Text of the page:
*The composition can be defined as a particular weight percent relationship or mole percent relationship of A, B, C (and D . . . ), while recognizing that such specific values point out only one particular relationship and that in actuality, a series of such relationships, represented by A, B, C (and D . . . ) actually exist for a given azeotrope-like composition, varied by the influence of pressure.
*An azeotrope-like composition of A, B, C (and D . . . ) can be characterized by defining the compositions as an azeotrope-like composition characterized by a boiling point at a given pressure, thus giving identifying characteristics without unduly limiting the scope of the invention by a specific numerical composition, which is limited by and is only as accurate as the analytical equipment available.
The azeotrope-like compositions of the present invention can be prepared by any convenient method including mixing or combining the desired amounts. A preferred method is to weigh the desired component amounts and thereafter combine them in an appropriate container.
Further, it has been discovered that the inventive compositions of HFC-32, HFC-125 and CO2 perform well in air conditioning. The data in the Examples below show that for various inventive compositions of HFC-32, HFC-125 and CO2, when compared with a 50/50 weight percent mixture of HFC-32 and HFC-125, there is no change in compression ratio, a slight increase in energy efficiency ratio, increases in capacity, slight increases in discharge pressure, and small changes in discharge temperature. Accordingly, the addition of CO2 to mixtures of HFC-32 and HFC-125 provide mixtures that perform well as refrigerants, and which are nonflammable.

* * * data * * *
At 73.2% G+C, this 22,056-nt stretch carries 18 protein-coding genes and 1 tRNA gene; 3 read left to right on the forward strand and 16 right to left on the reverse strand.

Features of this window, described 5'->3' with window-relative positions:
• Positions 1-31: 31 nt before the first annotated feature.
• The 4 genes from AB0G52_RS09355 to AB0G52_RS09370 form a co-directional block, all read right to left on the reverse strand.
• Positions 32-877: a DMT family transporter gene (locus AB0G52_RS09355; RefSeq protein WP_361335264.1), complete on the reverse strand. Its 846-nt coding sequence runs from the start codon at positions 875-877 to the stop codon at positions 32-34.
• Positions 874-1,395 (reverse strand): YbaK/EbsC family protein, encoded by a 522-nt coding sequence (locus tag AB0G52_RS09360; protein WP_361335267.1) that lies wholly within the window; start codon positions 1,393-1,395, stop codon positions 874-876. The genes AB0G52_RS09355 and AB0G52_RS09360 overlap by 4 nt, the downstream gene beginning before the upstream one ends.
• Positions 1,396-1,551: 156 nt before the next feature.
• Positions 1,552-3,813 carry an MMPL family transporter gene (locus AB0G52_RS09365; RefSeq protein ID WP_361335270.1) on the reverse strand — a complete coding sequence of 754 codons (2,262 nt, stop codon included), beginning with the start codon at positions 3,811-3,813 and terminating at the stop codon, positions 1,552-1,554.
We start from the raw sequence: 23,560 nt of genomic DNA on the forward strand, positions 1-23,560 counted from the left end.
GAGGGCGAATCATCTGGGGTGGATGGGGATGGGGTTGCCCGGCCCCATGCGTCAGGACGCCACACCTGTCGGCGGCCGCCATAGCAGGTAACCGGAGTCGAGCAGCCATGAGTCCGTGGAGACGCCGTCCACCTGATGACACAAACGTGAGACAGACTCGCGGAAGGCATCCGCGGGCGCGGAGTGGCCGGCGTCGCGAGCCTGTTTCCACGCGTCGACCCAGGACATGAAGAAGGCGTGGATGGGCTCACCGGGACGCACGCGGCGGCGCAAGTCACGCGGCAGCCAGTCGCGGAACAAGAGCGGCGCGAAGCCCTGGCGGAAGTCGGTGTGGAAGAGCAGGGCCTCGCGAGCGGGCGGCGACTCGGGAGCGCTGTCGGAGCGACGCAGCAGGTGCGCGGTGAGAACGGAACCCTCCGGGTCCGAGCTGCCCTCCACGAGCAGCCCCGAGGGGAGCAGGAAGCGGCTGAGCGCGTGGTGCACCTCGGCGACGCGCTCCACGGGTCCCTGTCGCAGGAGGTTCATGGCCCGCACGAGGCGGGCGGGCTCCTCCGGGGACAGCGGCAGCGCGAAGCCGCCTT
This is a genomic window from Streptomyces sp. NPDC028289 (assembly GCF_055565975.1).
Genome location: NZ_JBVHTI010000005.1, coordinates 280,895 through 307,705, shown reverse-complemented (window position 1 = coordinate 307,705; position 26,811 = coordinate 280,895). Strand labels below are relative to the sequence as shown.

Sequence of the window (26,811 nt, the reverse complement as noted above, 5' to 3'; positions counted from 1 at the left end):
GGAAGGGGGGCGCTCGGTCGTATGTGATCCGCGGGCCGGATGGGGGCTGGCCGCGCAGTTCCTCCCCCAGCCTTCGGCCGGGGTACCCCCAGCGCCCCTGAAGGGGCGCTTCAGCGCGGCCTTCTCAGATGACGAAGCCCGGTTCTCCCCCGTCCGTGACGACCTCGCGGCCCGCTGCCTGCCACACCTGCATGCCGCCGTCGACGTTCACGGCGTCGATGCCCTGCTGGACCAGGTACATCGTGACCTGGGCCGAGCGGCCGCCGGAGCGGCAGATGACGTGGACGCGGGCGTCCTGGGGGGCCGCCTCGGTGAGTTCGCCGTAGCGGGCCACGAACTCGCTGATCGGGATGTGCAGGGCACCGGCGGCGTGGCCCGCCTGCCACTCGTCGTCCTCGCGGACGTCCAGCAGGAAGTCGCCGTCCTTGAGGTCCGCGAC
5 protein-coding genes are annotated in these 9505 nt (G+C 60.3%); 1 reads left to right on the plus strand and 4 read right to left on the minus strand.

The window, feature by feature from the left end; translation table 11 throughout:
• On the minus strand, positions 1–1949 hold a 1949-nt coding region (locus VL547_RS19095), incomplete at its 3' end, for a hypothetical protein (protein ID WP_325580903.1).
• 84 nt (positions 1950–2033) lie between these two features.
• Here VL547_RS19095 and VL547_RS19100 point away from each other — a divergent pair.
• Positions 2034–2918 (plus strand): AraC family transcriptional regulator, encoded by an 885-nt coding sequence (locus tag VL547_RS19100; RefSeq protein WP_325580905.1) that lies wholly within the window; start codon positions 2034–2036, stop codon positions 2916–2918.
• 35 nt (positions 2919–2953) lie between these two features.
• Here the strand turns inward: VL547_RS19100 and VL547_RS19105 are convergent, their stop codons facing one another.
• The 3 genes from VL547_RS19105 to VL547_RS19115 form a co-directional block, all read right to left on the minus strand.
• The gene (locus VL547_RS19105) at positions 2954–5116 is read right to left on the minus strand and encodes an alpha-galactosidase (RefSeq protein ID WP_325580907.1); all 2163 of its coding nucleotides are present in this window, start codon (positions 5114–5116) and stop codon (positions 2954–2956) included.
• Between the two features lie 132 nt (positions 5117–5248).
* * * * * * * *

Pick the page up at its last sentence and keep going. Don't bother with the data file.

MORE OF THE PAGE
A vessel is charged with an initial composition at 25° C., and the vapor pressure of the composition is measured. The composition is allowed to vapor leak from the vessel, while the temperature is held constant at 25° C., until 50 weight percent of the initial composition is removed, at which time the vapor pressure of the composition remaining in the vessel is measured. The results are summarized below.
______________________________________ 0 wt % 50 wt % Vapor pressureRefrigerant evaporated evaporated % change inComposition psia (kPa) psia (kPa) vapor pressure______________________________________HFC-32/HFC-125/CO250.0/48.0/2.0 257 (1772) 244 (1680) 5.155.0/40.0/5.0 283 (1954) 254 (1750) 10.252.0/46.0/2.0 257 (1774) 244 (1684) 5.150.0/49.5/0.5 243 (1677) 239 (1650) 1.6______________________________________
The results of this Example show that these compositions are azeotrope-like because when 50 wt. % of an original composition is removed, the vapor pressure of the remaining composition is within about 10% of the vapor pressure of the original composition, at a temperature of 25° C.
The following Table shows the performance of the inventive refrigerant compositions. The data are based on the following conditions.